I do believe that this same consideration needs to be given to this production ('75) as well. Yet saying that this earlier interpretation follows more closely to the book is overstated. Yes this production includes more direct lines and some settings of the scenes appear more accurate, yet it also took liberties and had some troubling omissions, as well. Omissions of events that prove essential to the shaping and forward development of our heroine and even our hero.
As to the characterizations, I found them lacking as well. Rosalind Shanks comes off much to old for Margaret, who at the opening of the story is an idealistic 18 year old. I did like that Rosalind portrays the more demure side of Margaret's character but she fails to show the intelligent spirited side. Margaret is a beautifully weaved character with both independent and self sacrificial traits. A friend describes this portrayal of Margaret in this fashion, "I kept waiting for Margaret to awaken from her sleeping beauty haze.Read more ›
This DVD set seems to hold a classic-like visual effect, having been done in a period of time when the BBC was excelling at converting fine literature into TV serials, as they were called then. Period costume drama never goes out of style.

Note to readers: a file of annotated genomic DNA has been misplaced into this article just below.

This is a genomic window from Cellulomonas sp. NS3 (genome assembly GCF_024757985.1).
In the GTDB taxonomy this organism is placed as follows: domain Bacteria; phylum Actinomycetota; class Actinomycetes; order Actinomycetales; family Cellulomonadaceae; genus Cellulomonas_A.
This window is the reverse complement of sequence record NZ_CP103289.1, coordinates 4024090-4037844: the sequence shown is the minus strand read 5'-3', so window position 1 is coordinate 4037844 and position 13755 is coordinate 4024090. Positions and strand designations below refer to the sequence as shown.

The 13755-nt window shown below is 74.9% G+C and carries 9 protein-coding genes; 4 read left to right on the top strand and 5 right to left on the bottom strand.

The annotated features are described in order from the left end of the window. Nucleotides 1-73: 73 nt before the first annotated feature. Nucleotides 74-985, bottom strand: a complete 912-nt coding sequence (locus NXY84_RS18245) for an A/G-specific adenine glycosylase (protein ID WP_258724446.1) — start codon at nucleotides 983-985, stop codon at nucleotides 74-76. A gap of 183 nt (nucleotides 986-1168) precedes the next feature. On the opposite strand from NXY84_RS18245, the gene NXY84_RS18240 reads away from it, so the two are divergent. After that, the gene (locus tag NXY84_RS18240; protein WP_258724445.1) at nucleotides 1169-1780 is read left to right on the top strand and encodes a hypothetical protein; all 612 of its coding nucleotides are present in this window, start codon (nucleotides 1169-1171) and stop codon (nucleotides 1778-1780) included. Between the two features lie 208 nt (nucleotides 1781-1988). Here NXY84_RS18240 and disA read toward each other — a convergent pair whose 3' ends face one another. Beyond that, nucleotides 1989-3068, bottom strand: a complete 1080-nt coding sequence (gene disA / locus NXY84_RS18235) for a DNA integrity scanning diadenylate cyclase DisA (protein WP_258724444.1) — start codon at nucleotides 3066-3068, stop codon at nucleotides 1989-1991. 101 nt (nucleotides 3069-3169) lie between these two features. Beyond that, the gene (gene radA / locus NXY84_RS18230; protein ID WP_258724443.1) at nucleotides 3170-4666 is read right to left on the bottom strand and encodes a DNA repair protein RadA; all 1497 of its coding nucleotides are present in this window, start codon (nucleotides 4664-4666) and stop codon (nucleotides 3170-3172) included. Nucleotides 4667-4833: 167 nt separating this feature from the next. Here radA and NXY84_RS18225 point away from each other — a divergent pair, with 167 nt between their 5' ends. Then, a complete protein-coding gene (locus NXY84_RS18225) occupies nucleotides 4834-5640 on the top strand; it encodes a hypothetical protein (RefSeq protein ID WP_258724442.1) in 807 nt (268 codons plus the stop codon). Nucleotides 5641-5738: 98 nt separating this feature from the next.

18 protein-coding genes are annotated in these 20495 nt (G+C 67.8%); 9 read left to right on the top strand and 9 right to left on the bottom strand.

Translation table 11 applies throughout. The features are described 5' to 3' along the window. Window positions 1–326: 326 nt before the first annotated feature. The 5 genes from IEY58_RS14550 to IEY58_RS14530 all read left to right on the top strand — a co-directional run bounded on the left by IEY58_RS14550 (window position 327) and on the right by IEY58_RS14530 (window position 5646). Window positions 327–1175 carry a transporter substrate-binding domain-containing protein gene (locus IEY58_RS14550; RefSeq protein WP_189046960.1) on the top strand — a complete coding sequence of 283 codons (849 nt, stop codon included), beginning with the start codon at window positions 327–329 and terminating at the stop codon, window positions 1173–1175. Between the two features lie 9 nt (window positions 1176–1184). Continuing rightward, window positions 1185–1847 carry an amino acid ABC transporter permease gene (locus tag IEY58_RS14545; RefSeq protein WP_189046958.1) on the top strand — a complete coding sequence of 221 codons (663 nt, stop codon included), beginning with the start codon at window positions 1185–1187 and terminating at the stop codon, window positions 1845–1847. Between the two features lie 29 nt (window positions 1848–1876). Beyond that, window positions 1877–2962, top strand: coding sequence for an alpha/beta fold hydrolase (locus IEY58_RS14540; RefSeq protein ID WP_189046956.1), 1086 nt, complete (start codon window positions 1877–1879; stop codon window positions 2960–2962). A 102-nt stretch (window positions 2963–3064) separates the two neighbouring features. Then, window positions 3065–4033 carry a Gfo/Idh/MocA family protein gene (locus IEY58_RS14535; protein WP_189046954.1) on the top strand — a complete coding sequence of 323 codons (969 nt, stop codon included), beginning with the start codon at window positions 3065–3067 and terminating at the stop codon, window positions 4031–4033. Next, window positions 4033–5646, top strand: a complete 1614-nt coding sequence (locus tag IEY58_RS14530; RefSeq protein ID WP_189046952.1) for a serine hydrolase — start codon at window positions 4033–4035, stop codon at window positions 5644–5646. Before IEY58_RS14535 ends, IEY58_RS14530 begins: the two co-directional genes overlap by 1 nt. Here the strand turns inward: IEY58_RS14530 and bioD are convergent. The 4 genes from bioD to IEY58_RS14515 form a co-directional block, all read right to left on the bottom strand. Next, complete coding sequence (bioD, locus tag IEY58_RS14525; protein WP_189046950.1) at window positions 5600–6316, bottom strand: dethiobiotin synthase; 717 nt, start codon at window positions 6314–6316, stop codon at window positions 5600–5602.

SDH SUBTITLES have been added to all 4 episodes.
1- The love story unfolds in the countryside bliss of serene Victorian bliss. Margaret Hale (Rosalie Shanks), at age 19, hopes to commune with the common locals. Her Papa, clergyman Hale (Robin Bailey), determines to resign from the church. The Hales move in a fortnight to the industrial, dirty, Milton of the north. He'll serve as a private tutor to cotton-spinners. There they quickly meet the 1st pupil, Mr. J. Thornton (Stewart), a textile manufacturer.
2- A mill strike places workers, including the Higgins family in a desperate situation. Nicholas Higgins (Norman Jones- `South Riding') is a union man, against violence and lawlessness. Thornton intends to break the strike and union.Read more ›
Most Recent Customer Reviews
Good service from supplier; not one of my favorite stories but OK.Published 18 months ago by Susie Crotts
Enjoyed this older version of one of my favorite BBC series ! Not as passionate as the newer one, but still enjoyable and worth a look !Published 18 months ago by M. Guerrero
Pretty good, but not on a par with the version starring RICHARD ARMITAGE! <sigh>Published 19 months ago by Mary Grace Dembeck
If you had to describe "North and South," it would probably be something like "Jane Austen with more sociopolitical content. Read morePublished 20 months ago by EA Solinas
This is a wonderful version of Elizabeth Gaskill's book North and South. The portrayal is a bit more true to the book than the newer version (which we also love). Read morePublished 22 months ago by Lucy
I have another version. Enjoyed it and interested in this version. This version is not up to the standards of the other one I have.Published 23 months ago by L. Craig